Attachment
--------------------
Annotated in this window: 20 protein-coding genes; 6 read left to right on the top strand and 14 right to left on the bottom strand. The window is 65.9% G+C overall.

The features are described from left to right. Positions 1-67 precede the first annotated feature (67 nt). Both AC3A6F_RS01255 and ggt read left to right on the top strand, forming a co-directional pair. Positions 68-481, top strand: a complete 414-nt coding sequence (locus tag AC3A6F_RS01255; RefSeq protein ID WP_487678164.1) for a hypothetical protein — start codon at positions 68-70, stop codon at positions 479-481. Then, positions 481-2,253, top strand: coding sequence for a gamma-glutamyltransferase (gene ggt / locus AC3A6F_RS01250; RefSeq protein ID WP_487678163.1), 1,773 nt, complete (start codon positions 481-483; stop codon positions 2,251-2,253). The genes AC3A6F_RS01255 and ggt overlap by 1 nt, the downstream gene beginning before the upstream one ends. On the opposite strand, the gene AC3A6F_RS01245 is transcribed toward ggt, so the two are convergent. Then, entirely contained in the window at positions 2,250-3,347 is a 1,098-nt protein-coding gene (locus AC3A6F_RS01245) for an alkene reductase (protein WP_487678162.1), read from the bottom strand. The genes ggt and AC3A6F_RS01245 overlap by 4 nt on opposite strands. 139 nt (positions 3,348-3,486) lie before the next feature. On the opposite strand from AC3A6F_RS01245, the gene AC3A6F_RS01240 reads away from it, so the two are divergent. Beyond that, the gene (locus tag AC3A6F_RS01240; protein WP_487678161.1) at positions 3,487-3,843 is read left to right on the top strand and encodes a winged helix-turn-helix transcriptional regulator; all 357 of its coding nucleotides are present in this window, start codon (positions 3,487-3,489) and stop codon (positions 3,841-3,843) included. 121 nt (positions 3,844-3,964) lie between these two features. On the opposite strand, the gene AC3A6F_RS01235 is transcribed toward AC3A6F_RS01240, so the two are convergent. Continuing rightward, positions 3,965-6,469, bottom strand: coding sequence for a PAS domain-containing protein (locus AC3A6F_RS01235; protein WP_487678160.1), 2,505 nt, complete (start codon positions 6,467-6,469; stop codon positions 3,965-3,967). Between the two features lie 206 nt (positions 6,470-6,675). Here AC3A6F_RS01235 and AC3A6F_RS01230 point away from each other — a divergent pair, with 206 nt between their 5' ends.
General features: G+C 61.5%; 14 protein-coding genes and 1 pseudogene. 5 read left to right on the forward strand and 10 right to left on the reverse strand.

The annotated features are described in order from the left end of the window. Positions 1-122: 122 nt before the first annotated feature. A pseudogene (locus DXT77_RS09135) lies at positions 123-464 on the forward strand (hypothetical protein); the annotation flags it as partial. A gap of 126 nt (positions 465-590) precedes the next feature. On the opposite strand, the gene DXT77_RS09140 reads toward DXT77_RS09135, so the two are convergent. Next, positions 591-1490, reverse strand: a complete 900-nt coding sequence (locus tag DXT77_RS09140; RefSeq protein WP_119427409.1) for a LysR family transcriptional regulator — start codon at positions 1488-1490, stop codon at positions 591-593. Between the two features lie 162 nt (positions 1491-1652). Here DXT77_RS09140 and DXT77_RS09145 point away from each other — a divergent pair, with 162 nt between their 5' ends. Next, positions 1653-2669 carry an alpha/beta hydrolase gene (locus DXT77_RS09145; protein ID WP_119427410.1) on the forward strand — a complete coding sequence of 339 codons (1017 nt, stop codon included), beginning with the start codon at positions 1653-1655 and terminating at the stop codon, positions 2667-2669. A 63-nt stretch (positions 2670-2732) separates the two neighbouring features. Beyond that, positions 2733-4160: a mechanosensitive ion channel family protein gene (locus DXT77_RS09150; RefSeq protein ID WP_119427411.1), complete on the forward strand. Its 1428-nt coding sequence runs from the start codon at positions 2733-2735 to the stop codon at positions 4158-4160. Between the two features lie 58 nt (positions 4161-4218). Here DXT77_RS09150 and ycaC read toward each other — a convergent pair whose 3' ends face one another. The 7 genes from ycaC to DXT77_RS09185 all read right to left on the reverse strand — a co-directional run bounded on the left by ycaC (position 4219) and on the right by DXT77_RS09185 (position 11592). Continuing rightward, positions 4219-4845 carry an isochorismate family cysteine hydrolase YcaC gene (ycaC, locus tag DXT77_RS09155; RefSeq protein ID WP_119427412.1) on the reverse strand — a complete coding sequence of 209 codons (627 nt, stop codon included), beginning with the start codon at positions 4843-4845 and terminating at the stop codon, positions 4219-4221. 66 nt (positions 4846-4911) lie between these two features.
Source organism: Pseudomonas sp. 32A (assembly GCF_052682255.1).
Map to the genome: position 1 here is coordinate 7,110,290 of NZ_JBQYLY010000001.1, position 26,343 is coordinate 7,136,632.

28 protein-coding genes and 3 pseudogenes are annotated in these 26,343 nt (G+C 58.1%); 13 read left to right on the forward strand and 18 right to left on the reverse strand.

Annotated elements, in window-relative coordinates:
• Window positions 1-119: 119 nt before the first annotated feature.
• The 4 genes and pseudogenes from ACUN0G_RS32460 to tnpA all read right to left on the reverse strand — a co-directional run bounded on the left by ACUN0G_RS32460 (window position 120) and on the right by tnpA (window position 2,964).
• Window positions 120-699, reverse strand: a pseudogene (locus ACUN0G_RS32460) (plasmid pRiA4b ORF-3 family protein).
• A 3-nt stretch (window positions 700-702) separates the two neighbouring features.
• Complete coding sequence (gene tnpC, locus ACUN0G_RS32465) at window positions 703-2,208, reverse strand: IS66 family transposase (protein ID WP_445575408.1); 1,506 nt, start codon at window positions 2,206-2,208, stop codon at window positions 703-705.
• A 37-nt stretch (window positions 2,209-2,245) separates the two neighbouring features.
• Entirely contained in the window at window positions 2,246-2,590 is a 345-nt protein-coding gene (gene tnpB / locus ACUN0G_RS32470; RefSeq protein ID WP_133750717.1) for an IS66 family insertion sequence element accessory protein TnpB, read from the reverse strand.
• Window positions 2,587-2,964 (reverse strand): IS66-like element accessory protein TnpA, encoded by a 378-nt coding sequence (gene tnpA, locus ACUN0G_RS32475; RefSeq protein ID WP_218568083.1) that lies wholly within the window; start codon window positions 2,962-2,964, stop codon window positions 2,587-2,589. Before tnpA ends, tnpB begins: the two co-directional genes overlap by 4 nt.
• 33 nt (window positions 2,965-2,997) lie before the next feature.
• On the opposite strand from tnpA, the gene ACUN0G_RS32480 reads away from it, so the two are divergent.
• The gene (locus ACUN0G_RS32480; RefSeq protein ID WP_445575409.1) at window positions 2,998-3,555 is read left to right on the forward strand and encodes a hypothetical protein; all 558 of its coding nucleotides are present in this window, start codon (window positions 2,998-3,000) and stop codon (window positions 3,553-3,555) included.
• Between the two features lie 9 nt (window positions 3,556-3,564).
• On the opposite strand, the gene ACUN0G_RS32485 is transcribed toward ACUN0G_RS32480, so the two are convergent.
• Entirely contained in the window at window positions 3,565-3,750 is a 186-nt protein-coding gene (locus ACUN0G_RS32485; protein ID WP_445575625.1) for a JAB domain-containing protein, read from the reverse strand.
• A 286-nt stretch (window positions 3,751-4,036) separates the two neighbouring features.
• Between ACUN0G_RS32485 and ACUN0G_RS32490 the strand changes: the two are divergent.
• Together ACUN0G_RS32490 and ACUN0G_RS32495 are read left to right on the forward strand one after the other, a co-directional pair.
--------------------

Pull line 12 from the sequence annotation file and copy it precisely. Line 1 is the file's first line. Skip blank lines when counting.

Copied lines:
• A 3-nt stretch (window positions 700-702) separates the two neighbouring features.